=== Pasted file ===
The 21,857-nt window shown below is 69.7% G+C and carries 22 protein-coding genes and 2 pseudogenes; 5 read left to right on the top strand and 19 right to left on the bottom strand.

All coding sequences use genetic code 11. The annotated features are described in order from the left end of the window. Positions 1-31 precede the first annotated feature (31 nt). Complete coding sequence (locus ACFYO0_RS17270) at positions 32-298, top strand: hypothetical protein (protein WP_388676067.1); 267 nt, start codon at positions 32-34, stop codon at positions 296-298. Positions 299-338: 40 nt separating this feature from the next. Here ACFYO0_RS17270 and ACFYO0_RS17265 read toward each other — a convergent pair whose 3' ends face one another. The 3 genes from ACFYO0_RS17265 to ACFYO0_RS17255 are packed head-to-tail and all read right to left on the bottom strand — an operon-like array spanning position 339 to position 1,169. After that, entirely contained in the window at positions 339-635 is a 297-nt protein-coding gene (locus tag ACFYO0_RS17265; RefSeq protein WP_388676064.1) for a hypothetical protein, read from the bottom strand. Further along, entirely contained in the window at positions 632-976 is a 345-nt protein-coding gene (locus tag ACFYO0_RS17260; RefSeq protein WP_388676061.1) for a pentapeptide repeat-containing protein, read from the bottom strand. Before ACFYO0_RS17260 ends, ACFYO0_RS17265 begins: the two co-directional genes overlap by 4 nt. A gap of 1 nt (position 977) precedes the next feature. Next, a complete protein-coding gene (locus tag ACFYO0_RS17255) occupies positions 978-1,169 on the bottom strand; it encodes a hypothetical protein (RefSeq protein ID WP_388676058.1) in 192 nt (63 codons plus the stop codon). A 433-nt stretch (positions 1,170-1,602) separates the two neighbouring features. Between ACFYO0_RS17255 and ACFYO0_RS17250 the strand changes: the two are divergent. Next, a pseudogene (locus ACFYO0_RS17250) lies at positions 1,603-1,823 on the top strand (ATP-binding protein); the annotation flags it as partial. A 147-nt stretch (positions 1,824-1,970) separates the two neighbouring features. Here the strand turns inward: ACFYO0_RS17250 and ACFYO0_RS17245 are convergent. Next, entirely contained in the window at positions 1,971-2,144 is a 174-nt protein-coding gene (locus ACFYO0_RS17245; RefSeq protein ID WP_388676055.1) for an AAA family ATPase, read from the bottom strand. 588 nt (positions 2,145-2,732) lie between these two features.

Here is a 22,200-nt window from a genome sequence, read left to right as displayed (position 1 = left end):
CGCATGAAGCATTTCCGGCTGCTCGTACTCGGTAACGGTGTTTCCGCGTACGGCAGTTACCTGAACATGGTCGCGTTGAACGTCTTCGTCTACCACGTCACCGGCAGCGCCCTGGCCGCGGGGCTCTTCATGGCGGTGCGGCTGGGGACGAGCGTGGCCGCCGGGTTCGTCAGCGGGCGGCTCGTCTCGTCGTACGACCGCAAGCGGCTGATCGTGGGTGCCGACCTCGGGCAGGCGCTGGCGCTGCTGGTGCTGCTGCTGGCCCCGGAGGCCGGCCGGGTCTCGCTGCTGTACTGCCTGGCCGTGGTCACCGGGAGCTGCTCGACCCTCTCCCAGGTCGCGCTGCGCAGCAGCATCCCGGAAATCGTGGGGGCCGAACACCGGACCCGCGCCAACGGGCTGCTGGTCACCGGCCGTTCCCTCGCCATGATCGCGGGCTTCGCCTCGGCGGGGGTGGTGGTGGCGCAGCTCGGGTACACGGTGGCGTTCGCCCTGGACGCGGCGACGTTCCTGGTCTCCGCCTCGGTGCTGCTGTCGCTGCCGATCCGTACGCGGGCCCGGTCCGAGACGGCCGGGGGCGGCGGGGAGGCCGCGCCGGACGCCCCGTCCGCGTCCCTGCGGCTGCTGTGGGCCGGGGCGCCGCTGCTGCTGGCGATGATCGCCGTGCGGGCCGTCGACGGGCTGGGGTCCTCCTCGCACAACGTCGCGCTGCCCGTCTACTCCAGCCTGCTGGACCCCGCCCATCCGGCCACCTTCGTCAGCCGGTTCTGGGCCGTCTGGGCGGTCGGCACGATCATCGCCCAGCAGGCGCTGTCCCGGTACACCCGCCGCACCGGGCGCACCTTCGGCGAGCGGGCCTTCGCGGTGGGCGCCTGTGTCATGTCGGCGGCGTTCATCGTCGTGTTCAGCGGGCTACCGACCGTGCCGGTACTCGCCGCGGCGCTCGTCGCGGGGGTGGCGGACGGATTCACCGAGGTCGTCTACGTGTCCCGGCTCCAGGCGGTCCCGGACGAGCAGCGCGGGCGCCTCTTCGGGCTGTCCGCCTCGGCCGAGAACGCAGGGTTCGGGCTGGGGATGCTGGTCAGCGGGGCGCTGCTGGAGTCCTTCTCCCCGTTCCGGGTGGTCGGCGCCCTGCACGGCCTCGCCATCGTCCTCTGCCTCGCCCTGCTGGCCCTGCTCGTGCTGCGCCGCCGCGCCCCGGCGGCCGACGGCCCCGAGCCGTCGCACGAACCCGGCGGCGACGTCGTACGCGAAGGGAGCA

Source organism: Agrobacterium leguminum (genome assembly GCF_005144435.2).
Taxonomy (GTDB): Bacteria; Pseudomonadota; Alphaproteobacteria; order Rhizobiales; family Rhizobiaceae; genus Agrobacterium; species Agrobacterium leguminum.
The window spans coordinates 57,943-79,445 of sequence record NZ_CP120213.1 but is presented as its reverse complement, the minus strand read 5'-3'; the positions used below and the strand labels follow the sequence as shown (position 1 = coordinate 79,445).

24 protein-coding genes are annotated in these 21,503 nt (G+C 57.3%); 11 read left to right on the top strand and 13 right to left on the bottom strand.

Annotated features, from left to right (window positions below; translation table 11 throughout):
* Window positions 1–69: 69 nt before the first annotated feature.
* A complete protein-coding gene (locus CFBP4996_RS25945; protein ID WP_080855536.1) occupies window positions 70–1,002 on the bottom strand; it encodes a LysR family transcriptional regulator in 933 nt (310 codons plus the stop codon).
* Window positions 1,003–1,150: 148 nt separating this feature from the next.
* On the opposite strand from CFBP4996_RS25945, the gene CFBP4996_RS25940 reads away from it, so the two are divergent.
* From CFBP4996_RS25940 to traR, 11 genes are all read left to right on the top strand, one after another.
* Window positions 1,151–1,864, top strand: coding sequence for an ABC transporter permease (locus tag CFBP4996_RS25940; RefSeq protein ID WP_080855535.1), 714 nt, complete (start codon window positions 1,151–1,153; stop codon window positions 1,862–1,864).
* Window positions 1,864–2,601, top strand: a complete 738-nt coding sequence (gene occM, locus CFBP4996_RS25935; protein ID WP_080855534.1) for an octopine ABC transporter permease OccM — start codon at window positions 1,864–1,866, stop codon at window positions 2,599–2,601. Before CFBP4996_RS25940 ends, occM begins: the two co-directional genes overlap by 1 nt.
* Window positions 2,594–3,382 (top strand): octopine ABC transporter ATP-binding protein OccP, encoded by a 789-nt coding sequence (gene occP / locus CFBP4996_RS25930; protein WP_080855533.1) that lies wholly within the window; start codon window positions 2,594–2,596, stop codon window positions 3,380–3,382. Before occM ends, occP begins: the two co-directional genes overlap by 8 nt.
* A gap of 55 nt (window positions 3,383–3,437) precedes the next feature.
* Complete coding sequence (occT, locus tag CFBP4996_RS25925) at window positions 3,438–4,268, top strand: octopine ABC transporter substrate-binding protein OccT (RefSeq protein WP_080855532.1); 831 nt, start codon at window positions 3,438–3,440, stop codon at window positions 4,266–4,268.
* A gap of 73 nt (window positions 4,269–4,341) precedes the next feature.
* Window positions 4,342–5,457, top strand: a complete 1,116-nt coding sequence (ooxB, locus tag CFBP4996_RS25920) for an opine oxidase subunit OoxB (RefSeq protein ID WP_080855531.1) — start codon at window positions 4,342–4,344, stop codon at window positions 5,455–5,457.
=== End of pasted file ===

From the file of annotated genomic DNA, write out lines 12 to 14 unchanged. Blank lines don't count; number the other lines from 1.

* Window positions 1,003–1,150: 148 nt separating this feature from the next.
* On the opposite strand from CFBP4996_RS25945, the gene CFBP4996_RS25940 reads away from it, so the two are divergent.
* From CFBP4996_RS25940 to traR, 11 genes are all read left to right on the top strand, one after another.